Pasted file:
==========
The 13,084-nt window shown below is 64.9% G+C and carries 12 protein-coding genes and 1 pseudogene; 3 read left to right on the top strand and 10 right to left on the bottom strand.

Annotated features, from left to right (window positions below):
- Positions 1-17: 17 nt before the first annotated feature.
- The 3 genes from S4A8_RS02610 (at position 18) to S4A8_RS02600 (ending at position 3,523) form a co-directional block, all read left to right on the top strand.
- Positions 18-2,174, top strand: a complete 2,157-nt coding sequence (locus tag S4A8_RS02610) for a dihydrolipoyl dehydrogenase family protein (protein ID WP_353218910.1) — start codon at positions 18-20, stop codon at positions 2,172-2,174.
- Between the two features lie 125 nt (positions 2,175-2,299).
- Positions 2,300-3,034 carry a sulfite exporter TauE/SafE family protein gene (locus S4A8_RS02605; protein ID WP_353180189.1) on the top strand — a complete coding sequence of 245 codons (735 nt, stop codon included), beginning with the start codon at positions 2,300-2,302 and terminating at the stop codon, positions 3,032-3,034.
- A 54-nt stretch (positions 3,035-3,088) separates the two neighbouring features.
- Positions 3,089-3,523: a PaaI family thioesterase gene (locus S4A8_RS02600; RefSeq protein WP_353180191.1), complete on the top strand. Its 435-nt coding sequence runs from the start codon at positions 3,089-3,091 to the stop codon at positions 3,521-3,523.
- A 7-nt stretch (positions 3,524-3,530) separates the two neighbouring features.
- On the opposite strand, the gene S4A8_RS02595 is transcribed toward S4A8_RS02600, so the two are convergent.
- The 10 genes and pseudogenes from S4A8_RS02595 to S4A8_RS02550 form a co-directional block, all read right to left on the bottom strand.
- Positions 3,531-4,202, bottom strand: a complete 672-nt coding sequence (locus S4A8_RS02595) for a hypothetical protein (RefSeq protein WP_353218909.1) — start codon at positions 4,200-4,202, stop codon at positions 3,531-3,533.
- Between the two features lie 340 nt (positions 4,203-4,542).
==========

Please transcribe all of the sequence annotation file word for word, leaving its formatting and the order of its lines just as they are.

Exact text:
The 13,084-nt window shown below is 64.9% G+C and carries 12 protein-coding genes and 1 pseudogene; 3 read left to right on the top strand and 10 right to left on the bottom strand.

Annotated features, from left to right (window positions below):
- Positions 1-17: 17 nt before the first annotated feature.
- The 3 genes from S4A8_RS02610 (at position 18) to S4A8_RS02600 (ending at position 3,523) form a co-directional block, all read left to right on the top strand.
- Positions 18-2,174, top strand: a complete 2,157-nt coding sequence (locus tag S4A8_RS02610) for a dihydrolipoyl dehydrogenase family protein (protein ID WP_353218910.1) — start codon at positions 18-20, stop codon at positions 2,172-2,174.
- Between the two features lie 125 nt (positions 2,175-2,299).
- Positions 2,300-3,034 carry a sulfite exporter TauE/SafE family protein gene (locus S4A8_RS02605; protein ID WP_353180189.1) on the top strand — a complete coding sequence of 245 codons (735 nt, stop codon included), beginning with the start codon at positions 2,300-2,302 and terminating at the stop codon, positions 3,032-3,034.
- A 54-nt stretch (positions 3,035-3,088) separates the two neighbouring features.
- Positions 3,089-3,523: a PaaI family thioesterase gene (locus S4A8_RS02600; RefSeq protein WP_353180191.1), complete on the top strand. Its 435-nt coding sequence runs from the start codon at positions 3,089-3,091 to the stop codon at positions 3,521-3,523.
- A 7-nt stretch (positions 3,524-3,530) separates the two neighbouring features.
- On the opposite strand, the gene S4A8_RS02595 is transcribed toward S4A8_RS02600, so the two are convergent.
- The 10 genes and pseudogenes from S4A8_RS02595 to S4A8_RS02550 form a co-directional block, all read right to left on the bottom strand.
- Positions 3,531-4,202, bottom strand: a complete 672-nt coding sequence (locus S4A8_RS02595) for a hypothetical protein (RefSeq protein WP_353218909.1) — start codon at positions 4,200-4,202, stop codon at positions 3,531-3,533.
- Between the two features lie 340 nt (positions 4,203-4,542).